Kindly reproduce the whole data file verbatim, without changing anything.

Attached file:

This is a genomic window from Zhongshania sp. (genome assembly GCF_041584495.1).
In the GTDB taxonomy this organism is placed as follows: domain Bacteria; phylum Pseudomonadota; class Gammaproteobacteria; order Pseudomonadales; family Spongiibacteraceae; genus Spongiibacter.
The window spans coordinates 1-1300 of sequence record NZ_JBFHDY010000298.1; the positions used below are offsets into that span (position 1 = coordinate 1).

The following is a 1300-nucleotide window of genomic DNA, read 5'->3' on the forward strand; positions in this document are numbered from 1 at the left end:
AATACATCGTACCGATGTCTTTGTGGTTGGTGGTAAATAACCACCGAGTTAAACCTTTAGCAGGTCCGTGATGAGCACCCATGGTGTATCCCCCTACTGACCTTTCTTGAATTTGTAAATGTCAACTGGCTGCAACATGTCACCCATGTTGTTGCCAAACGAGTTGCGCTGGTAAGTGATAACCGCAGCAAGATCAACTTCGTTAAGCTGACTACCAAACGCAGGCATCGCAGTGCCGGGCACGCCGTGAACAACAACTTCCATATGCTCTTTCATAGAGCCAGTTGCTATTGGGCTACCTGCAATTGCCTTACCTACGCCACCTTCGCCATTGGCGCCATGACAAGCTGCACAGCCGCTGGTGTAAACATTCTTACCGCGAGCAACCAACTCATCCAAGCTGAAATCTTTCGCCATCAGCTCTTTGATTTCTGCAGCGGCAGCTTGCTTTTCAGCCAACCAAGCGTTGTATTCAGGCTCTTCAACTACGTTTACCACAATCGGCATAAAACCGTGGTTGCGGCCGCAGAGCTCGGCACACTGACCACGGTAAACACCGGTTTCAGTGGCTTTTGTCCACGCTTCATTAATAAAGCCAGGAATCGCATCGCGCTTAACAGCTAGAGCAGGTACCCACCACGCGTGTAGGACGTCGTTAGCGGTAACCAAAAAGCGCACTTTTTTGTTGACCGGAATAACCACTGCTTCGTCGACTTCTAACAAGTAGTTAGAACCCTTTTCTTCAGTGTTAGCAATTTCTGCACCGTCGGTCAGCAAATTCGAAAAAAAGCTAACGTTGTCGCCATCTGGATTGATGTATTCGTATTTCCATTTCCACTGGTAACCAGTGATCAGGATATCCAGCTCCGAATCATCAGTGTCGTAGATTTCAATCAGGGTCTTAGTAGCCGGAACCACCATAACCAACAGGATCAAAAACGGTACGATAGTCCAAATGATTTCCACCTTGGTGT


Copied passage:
This is a genomic window from Zhongshania sp. (genome assembly GCF_041584495.1).
In the GTDB taxonomy this organism is placed as follows: domain Bacteria; phylum Pseudomonadota; class Gammaproteobacteria; order Pseudomonadales; family Spongiibacteraceae; genus Spongiibacter.
The window spans coordinates 1-1300 of sequence record NZ_JBFHDY010000298.1; the positions used below are offsets into that span (position 1 = coordinate 1).

The following is a 1300-nucleotide window of genomic DNA, read 5'->3' on the forward strand; positions in this document are numbered from 1 at the left end:
AATACATCGTACCGATGTCTTTGTGGTTGGTGGTAAATAACCACCGAGTTAAACCTTTAGCAGGTCCGTGATGAGCACCCATGGTGTATCCCCCTACTGACCTTTCTTGAATTTGTAAATGTCAACTGGCTGCAACATGTCACCCATGTTGTTGCCAAACGAGTTGCGCTGGTAAGTGATAACCGCAGCAAGATCAACTTCGTTAAGCTGACTACCAAACGCAGGCATCGCAGTGCCGGGCACGCCGTGAACAACAACTTCCATATGCTCTTTCATAGAGCCAGTTGCTATTGGGCTACCTGCAATTGCCTTACCTACGCCACCTTCGCCATTGGCGCCATGACAAGCTGCACAGCCGCTGGTGTAAACATTCTTACCGCGAGCAACCAACTCATCCAAGCTGAAATCTTTCGCCATCAGCTCTTTGATTTCTGCAGCGGCAGCTTGCTTTTCAGCCAACCAAGCGTTGTATTCAGGCTCTTCAACTACGTTTACCACAATCGGCATAAAACCGTGGTTGCGGCCGCAGAGCTCGGCACACTGACCACGGTAAACACCGGTTTCAGTGGCTTTTGTCCACGCTTCATTAATAAAGCCAGGAATCGCATCGCGCTTAACAGCTAGAGCAGGTACCCACCACGCGTGTAGGACGTCGTTAGCGGTAACCAAAAAGCGCACTTTTTTGTTGACCGGAATAACCACTGCTTCGTCGACTTCTAACAAGTAGTTAGAACCCTTTTCTTCAGTGTTAGCAATTTCTGCACCGTCGGTCAGCAAATTCGAAAAAAAGCTAACGTTGTCGCCATCTGGATTGATGTATTCGTATTTCCATTTCCACTGGTAACCAGTGATCAGGATATCCAGCTCCGAATCATCAGTGTCGTAGATTTCAATCAGGGTCTTAGTAGCCGGAACCACCATAACCAACAGGATCAAAAACGGTACGATAGTCCAAATGATTTCCACCTTGGTGT